A pair or the number two plays a prominent part in all the ceremonies for the disposal of the dead body; and that pair always holds a "paywand" between them. After death, the body must never be left alone or in the company of only one person. After washing it, there must be always two persons sitting by its side. Again, the persons who put on the clothes and place it on the slabs of stone must be two. The corpse-bearers must be two. We will see further on that the priests who say the last funeral prayers are also two in number. The persons who attend the funeral procession to the Tower also go in pairs holding a "paywand" in the form of a handkerchief between them. A single individual can never attend the funeral procession. The injunction of having pairs in all these funeral ceremonies is intended to create a view of sympathy and mutual assistance.
The corpse-bearers place the bier by the side of the dead body and take the Baj.  They then recite the following in a suppressed tone:
'Be dasturi-i Dâdâr Ahura Mazda, be dasturi-i Amshaspandân, be dasturi-i Sraosh asho, be dasturi-i Âderbâd Mahraspand, be dasturi-i Dasturi-i in Zamân,' i.e., "(We do this) according to the dictates of Ahura Mazda, the dictates of the Amahraspands, of the holy Srosh, of Adarbad Mahraspandan, and the dictates of the dastur of the age."
Then they sit silent by the side of the dead body. If they have at all any occasion to speak, they speak with a kind of suppressed tone without opening the lips, which is said to be speaking in Baj.
Then follows the "geh-sarnu" ceremony, i.e., the recital of Gathas which is intended to give moral courage to the survivors to bear up with fortitude the misfortune of the loss of the deceased.
"Zarathushtra asked Ahura Mazda: 'O Ahura Mazda! Most beneficent Spirit! Holy Creator of the material world! How are we to stand against the druj (evil influence), which runs from the dead to the living? How are we to stand against the nasu (evil influence) which carries infection from the dead to the living?'
"Then Ahura- Mazda replied: 'Recite those words which are spoken twice in the Gathas'" (Vend. 10.1-2)
The passage referred to is a passage in the beginning of the Ahunawad Gatha.
Two priests perform the kusti and after reciting the prayers for the particular Gah go to the chamber where the dead body is placed, and standing at the door or at some distance from the body and holding a paywand between them, put on the padan over their face, take the Baj and recite the Ahunawad Gatha (Yasna 28-34) which treats of Ahura Mazda, His Amesha Spentas or immortal archangels, the future life, resurrection, and similar other subjects. When they recite nearly half of the Gatha up to Ha 31.4, they cease reciting for some time. Then the Nasâsâlârs lift the body from the slabs of stone and place it over the iron bier. Then the two priests turn to the bier and commence to recite the remaining half of the Gatha.
When the recital of the Gatha is finished, a sagdid is performed once more, and then the relations and friends of the deceased, who have by this time assembled at the house, have a last look at the deceased. They, out of respect, bow before the body, which process is called sijda.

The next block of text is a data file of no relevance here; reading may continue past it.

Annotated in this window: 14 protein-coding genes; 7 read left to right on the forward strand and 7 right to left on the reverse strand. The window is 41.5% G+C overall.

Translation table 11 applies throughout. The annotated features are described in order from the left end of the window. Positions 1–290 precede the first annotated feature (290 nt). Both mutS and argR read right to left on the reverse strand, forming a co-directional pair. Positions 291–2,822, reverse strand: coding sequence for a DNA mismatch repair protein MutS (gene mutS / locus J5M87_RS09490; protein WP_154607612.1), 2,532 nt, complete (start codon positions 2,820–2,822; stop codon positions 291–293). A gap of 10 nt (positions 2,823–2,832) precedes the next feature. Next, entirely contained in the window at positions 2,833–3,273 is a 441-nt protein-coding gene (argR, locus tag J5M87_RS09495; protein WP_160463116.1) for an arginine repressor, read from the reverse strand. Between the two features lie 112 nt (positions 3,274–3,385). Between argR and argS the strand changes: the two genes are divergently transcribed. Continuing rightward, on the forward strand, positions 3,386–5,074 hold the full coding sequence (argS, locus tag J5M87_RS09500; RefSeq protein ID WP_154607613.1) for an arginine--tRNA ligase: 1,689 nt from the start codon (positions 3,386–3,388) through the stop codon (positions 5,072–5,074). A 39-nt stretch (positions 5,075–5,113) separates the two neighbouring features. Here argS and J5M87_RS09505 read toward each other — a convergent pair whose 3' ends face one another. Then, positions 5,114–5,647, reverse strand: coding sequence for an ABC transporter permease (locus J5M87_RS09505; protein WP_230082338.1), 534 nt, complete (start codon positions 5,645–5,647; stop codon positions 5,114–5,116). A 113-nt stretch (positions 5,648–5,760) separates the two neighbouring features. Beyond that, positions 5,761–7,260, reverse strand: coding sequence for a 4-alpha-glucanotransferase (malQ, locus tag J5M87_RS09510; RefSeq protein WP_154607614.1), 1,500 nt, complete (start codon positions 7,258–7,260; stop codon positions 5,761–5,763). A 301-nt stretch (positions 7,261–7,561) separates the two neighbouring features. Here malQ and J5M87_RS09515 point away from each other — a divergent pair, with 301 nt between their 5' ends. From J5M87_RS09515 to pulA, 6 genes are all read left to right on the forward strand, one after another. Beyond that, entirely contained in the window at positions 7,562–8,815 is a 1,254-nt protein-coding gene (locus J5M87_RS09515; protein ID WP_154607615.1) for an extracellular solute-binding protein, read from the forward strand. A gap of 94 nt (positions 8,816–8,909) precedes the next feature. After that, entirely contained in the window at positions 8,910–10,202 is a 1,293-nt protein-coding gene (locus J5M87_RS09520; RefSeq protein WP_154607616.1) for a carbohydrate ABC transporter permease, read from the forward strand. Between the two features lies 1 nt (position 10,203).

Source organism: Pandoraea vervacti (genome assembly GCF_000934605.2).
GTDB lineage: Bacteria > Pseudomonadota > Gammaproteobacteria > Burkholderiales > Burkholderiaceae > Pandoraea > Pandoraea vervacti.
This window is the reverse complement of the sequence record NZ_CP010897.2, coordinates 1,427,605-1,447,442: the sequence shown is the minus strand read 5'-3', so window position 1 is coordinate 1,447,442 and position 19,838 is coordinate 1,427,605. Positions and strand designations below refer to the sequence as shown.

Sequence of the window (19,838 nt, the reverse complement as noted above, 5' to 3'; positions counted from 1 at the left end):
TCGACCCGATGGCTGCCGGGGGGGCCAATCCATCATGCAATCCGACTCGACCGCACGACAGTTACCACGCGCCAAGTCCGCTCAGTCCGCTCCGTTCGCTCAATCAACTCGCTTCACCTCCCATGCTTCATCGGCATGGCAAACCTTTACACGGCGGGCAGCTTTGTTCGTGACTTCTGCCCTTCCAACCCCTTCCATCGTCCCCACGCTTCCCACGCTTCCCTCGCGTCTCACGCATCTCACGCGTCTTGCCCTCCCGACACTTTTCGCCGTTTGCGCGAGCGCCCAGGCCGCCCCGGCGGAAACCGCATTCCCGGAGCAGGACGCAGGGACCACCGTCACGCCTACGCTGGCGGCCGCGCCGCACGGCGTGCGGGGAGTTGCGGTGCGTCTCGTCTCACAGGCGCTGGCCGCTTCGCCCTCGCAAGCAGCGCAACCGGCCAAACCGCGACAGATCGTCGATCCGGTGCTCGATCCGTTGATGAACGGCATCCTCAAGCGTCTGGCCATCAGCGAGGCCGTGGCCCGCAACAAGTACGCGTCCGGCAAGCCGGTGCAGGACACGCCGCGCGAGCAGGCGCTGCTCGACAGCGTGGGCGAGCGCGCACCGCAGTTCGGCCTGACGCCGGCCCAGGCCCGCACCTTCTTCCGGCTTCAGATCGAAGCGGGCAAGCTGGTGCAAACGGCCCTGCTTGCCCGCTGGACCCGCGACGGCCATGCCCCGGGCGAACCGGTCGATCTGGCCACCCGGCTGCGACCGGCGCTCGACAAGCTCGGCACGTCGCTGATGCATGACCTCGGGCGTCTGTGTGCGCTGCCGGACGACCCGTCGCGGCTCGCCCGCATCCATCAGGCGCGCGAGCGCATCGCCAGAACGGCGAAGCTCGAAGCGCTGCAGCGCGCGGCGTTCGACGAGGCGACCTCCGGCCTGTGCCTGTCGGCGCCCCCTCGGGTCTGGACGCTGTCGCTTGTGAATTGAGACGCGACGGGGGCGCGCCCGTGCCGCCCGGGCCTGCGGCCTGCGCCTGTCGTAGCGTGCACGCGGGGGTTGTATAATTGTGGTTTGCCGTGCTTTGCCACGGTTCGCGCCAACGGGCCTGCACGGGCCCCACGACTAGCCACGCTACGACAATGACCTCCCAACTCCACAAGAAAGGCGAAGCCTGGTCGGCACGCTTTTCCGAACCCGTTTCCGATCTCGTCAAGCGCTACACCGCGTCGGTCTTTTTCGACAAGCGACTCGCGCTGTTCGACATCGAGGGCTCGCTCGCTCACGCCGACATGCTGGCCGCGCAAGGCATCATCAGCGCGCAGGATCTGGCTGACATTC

When all have had their last look and paid their respects, the corpse-bearers cover up with a piece of cloth the face of the deceased which was up to now open, and with a few straps of cloth secure the body to the bier so that it may not fall down while being lifted or carried. Then they lift up the bier and getting out of house entrust it to other corpse-bearers who wait outside the house. The number of these carriers vary according to the weight of the body to be lifted up. Before lifting up the body, the carriers also take the "Baj" and arrange themselves in pairs of two, holding the "paywand" between them. Immediately after the body is removed from the house, "Nirang," or the urine of the cow, is besprinkled over the slabs of stone on which the body was placed and over the way by which the corpse-bearers carried the body out of the house. It is believed that the "Nirang" possesses some disinfecting properties, and that therefore it destroys the germs of impurity and disease, if any, at the place where the decomposing body was placed so long.  For this reason "Nirang" plays a prominent part in cleaning impurities attached to things that have come into contact with the decomposing body of men and animals. These things are asked to be first purified or washed with the "Nirang" and then with water (Vend. 7.74-75). Utensils or articles of furniture made of wood, clay, or porcelain, that have come into contact with a decomposing body, are condemned altogether. Being porous they are held to have caught the germs of impurity or infection from the dead body and are therefore unsafe for domestic purpose. (Vend. 7.75.)
When the bier leaves the house, out of respect for the deceased, the whole assembly or generally the elders follow the bier for some distance from the house or up to the end of the street. There they make a last bow to the deceased and stand by the side of the road. Those relatives and friends who wish to accompany the funeral procession to the "Tower of Silence" follow the bier at a distance of at least thirty paces, and the rest return to the house. Immediately, the family priest and other priests and sometimes the head of the family make salutations to the assembly by way of thanking them for their presence. The assembly then disperses.
All those who follow the bier to the Tower are clothed in white full-dress They arrange themselves in pairs of two, hold a paywand between them, take "Baj "and silently march to the Tower. The procession is headed by two priests.